Monday, August 25, 2014

Apocalypse Aborted: Philip José Farmer's Literary Plea



Dynamite’s Doc Savage #8 is now out, completing the series. I have blogged about this twice before; rather than reiterating those remarks, let me just say that the story’s ending offers no further introspection into the ideology of its protagonist, who vows “to abide by the court’s decisions” in the wake of certain scandalous revelations concerning his methods, and merely sets the stage for new stories set in the twenty-first century present. Update accomplished. Since most mainstream comics over the past generation or more seem afflicted with an emphasis on continuity over storytelling, resulting in mere dry tabulations of events rather than full-blooded storytelling, it would have been a false hope to expect an adaptation of this venerable property to buck the trend. Still, as the inspiration of such diverse and durable pop culture franchises as Superman and James Bond, I was rooting for Doc. But my basic judgment stands: this was an ambitious project that would have been better treated as a prose text, and a creditable first outing for newcomer artist Bilquis Evely, who was confronted with the arduous task of reconciling the Baumhofer and Bama versions of Doc while evoking nearly a century of eras from World War II to the present. But the Dynamite Doc reads more like a dry run for a movie bid and a slightly plodding exercise in revamping. One only hopes that a collection of this series into a graphic novel package will allow author Chris Roberson to add some textual background for the reader to flesh out some of the conceptual material he had in mind.

If this series will be remembered for anything, I suspect it will largely be for its enshrinement of certain concepts belonging to Philip José Farmer into the official Savage canon. For, what is not extrapolated from Lester Dent’s original pulp series is derived almost entirely from Farmer’s Doc Savage: His Apocalyptic Life and Farmer’s other original Savage adventures. These texts are mined for such concepts as Doc’s alleged immortality serum, which accounts for Doc not aging past fifty and Pat Savage aging more slowly, as Monk, Ham, and the other Fabulous Five grow old and fade away; and for the ethical qualms, such as they are, over the Crime College and other practices deployed by Doc. It is unfortunate that Farmer’s distillation of the pulp ethos, “to tell a rattling good story,” was not equally taken to heart, nor his speculation that the only suitable mates for cousins Doc and Pat were each other (Farmer also points out incestuous themes in the later Lensman novels of E.E. Smith, although I never made it that far with the other Doc). But the latter probably was not possible under the constraints of a licensing agreement.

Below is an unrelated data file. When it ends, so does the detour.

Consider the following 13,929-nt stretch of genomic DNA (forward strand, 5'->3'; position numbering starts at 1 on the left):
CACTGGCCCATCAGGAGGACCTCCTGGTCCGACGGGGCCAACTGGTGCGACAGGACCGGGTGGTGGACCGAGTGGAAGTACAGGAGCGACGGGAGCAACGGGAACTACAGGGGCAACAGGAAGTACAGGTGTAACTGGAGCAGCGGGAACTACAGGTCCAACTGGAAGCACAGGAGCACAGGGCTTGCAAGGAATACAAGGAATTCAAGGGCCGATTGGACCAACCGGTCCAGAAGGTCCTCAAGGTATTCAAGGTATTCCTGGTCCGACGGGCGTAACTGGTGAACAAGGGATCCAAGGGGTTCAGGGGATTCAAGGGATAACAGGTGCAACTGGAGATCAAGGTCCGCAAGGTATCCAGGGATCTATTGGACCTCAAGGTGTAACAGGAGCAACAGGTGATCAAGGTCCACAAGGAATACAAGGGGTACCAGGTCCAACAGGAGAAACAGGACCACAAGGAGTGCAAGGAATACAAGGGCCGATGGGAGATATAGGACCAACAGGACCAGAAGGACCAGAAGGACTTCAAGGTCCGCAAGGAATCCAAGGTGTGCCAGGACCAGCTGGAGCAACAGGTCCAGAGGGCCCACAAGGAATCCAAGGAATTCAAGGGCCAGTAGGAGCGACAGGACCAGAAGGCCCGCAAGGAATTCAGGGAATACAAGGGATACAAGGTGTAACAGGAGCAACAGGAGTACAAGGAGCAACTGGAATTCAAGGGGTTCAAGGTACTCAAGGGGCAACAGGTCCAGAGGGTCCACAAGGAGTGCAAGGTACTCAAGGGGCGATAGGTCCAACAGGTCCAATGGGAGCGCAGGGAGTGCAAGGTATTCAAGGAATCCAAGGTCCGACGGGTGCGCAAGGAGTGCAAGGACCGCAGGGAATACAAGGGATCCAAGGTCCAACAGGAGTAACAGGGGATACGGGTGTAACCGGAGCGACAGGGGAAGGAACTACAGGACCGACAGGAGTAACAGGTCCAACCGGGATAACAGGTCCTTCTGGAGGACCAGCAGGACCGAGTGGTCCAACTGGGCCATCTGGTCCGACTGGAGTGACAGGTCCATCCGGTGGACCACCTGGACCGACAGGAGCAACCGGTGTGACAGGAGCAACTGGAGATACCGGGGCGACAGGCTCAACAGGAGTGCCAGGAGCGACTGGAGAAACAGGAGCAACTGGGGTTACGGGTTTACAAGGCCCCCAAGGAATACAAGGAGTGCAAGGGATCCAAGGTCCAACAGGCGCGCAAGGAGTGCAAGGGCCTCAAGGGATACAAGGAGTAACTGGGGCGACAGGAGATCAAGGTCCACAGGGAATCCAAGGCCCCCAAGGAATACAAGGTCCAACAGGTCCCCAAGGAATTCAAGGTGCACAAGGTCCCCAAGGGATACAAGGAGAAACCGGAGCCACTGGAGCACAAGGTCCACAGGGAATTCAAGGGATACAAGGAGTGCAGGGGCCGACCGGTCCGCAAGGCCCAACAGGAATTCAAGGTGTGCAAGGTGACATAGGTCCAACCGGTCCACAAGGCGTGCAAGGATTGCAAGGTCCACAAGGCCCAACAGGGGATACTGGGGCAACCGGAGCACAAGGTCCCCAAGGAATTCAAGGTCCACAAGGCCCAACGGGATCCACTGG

But unfortunately, Farmer’s influence on most comics and fiction fans has always been his penchant for arcane continuity (in line with industry obsessions) more than his ribald sense of humor. Farmer’s followers have always taken his “fabulous family tree of Doc Savage,” which they have dubbed the “Wold-Newton Universe,” far more seriously and reverently than Farmer himself. To be sure, Farmer’s schematization, not only of Doc’s 181 “supersagas,” but a vast wealth of popular literature besides (including most of the oeuvre of Edgar Rice Burroughs among others) is done with a great deal of affection if not obsession and, as Win Scott Eckert points out, without the benefit of spreadsheet or database technology. The interrelation of adventure characters such as Doc Savage, Tarzan, Sherlock Holmes, and myriad others has inspired such projects as Alan Moore’s League of Extraordinary Gentleman (and will no doubt subtend Dynamite’s Doc Savage team-up with the Shadow and The Avenger). Indeed, Farmer’s penchant for tying everything together neatly has contributed not only to the comic book industry’s mania for continuity, but extended to TV and movie franchises as well, becoming a general cultural obsession.